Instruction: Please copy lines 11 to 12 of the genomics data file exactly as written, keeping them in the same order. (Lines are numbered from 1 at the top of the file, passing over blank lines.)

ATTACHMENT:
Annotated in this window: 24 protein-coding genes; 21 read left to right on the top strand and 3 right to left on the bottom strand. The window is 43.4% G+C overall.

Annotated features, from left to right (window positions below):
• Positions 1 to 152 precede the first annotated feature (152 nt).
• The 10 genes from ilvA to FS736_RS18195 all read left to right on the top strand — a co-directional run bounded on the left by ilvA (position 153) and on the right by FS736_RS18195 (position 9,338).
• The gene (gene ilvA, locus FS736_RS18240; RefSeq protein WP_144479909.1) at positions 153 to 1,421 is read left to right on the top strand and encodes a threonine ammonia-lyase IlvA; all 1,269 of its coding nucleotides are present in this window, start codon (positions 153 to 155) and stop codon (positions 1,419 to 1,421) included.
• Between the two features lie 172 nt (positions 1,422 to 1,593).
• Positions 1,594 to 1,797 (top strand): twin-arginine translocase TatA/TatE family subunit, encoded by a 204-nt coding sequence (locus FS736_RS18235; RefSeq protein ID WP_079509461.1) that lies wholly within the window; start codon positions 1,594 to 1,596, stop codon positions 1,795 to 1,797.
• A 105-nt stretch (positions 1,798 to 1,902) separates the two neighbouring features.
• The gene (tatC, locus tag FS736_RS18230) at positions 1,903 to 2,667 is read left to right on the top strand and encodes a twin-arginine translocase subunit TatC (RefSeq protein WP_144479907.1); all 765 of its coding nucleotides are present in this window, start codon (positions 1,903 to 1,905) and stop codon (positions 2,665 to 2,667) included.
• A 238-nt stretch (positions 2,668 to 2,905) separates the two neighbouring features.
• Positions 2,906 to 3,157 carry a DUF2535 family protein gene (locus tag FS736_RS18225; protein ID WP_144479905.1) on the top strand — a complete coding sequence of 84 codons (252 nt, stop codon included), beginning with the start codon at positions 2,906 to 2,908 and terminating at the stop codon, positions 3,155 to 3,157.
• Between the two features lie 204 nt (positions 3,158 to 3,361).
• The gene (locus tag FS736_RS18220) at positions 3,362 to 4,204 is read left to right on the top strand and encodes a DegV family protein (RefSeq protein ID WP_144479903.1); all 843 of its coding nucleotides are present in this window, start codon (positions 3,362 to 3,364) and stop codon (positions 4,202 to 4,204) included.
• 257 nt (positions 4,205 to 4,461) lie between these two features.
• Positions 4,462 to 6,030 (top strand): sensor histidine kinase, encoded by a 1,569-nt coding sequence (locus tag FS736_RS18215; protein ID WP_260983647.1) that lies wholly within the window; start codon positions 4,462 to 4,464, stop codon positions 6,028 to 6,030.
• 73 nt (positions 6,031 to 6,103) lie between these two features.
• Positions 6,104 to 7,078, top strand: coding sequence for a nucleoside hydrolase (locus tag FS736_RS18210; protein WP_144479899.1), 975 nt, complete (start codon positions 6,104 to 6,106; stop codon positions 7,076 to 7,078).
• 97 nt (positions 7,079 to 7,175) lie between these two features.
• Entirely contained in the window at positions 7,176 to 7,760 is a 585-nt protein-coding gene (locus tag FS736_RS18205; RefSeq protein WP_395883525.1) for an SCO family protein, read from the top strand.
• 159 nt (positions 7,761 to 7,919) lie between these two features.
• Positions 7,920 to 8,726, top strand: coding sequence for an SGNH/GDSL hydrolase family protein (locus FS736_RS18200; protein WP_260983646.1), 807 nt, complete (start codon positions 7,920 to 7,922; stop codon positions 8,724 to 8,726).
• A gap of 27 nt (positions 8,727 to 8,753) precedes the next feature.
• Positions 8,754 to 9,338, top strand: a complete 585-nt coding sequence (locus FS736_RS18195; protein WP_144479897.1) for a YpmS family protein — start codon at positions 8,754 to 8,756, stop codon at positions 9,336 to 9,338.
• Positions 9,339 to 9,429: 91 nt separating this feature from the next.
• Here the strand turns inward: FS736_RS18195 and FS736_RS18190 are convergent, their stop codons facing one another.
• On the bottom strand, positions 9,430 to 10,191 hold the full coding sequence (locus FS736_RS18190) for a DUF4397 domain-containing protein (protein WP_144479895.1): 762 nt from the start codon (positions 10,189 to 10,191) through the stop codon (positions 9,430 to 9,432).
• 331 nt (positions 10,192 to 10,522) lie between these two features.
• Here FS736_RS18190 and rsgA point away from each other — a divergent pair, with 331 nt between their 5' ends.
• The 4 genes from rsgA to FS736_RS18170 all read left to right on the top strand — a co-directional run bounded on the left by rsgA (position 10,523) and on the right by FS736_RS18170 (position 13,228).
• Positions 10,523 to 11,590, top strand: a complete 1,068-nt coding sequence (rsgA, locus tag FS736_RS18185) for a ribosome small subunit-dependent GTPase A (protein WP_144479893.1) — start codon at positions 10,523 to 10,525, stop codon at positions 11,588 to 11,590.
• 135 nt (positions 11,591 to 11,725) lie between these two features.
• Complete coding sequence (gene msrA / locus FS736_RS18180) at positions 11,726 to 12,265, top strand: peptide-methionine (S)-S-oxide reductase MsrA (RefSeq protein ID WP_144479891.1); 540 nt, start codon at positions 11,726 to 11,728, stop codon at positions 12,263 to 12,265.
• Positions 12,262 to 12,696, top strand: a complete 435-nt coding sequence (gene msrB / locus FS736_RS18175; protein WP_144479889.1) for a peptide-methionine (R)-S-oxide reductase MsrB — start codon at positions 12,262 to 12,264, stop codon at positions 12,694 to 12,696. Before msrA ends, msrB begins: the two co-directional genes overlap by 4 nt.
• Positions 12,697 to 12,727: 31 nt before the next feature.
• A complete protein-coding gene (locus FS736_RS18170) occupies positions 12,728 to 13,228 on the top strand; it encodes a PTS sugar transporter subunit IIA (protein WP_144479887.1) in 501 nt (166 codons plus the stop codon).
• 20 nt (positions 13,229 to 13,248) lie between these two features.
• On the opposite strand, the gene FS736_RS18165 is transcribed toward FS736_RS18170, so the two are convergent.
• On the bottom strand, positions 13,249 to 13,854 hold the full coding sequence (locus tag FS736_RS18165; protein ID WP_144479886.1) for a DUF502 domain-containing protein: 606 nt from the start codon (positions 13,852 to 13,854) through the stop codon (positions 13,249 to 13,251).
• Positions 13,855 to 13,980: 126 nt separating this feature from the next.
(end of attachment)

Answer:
• Positions 2,906 to 3,157 carry a DUF2535 family protein gene (locus tag FS736_RS18225; protein ID WP_144479905.1) on the top strand — a complete coding sequence of 84 codons (252 nt, stop codon included), beginning with the start codon at positions 2,906 to 2,908 and terminating at the stop codon, positions 3,155 to 3,157.
• Between the two features lie 204 nt (positions 3,158 to 3,361).